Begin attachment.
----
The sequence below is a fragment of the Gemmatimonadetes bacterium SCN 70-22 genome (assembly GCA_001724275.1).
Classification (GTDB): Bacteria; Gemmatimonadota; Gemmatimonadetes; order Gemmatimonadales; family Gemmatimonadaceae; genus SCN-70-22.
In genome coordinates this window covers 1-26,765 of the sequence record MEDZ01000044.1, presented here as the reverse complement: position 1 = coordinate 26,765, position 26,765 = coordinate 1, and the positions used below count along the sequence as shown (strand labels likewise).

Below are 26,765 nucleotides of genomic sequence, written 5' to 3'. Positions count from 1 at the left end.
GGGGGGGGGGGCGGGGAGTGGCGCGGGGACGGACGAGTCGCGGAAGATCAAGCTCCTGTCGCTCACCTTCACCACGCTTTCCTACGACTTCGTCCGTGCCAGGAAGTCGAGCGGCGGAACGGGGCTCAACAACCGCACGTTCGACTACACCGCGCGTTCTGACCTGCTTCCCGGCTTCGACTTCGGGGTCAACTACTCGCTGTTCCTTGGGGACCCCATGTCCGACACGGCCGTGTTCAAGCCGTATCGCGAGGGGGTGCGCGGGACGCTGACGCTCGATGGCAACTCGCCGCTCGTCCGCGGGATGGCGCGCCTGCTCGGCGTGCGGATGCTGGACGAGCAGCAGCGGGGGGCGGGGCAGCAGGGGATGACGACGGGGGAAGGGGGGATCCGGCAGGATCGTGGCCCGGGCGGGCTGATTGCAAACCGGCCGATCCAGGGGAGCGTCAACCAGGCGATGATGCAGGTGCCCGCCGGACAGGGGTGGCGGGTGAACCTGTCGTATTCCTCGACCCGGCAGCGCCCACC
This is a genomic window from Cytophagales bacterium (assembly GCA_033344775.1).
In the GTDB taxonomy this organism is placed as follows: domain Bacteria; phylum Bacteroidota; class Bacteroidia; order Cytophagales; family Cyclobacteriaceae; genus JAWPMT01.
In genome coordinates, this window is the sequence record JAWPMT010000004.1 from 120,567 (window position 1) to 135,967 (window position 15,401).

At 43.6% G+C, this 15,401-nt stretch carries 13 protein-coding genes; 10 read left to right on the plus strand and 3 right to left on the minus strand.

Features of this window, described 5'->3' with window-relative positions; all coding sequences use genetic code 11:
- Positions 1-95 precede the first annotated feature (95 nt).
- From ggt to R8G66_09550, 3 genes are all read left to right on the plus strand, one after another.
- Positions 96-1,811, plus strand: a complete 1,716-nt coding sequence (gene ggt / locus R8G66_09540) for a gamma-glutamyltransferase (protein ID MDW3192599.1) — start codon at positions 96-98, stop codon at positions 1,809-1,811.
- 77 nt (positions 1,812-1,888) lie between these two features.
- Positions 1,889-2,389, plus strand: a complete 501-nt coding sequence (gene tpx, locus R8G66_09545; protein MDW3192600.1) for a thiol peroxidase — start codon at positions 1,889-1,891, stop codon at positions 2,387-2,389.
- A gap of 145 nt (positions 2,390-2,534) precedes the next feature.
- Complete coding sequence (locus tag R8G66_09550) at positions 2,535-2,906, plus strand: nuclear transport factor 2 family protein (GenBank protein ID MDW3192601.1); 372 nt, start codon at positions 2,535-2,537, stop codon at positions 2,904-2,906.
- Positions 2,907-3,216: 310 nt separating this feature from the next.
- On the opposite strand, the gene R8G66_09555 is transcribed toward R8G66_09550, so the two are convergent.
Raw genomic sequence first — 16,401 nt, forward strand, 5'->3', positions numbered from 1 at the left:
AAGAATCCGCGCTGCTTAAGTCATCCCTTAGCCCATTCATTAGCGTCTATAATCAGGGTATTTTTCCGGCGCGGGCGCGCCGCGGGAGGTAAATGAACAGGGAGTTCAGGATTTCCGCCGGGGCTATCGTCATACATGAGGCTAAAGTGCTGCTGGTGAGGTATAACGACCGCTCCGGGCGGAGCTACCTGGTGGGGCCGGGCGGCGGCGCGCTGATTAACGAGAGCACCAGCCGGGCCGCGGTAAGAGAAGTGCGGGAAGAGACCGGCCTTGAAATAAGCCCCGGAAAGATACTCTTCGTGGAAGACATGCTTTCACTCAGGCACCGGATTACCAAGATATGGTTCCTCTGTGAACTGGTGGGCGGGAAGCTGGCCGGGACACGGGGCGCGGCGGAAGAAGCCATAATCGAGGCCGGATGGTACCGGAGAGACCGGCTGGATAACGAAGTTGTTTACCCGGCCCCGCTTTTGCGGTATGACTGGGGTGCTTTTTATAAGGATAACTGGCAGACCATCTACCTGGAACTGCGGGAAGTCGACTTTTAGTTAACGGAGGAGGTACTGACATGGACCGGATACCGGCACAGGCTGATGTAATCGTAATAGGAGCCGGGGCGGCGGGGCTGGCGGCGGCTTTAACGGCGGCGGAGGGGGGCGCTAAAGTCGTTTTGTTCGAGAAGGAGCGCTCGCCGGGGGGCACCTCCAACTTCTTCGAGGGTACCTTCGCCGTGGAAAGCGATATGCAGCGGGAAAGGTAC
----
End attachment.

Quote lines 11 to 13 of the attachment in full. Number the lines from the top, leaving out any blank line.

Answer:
- Positions 1-95 precede the first annotated feature (95 nt).
- From ggt to R8G66_09550, 3 genes are all read left to right on the plus strand, one after another.
- Positions 96-1,811, plus strand: a complete 1,716-nt coding sequence (gene ggt / locus R8G66_09540) for a gamma-glutamyltransferase (protein ID MDW3192599.1) — start codon at positions 96-98, stop codon at positions 1,809-1,811.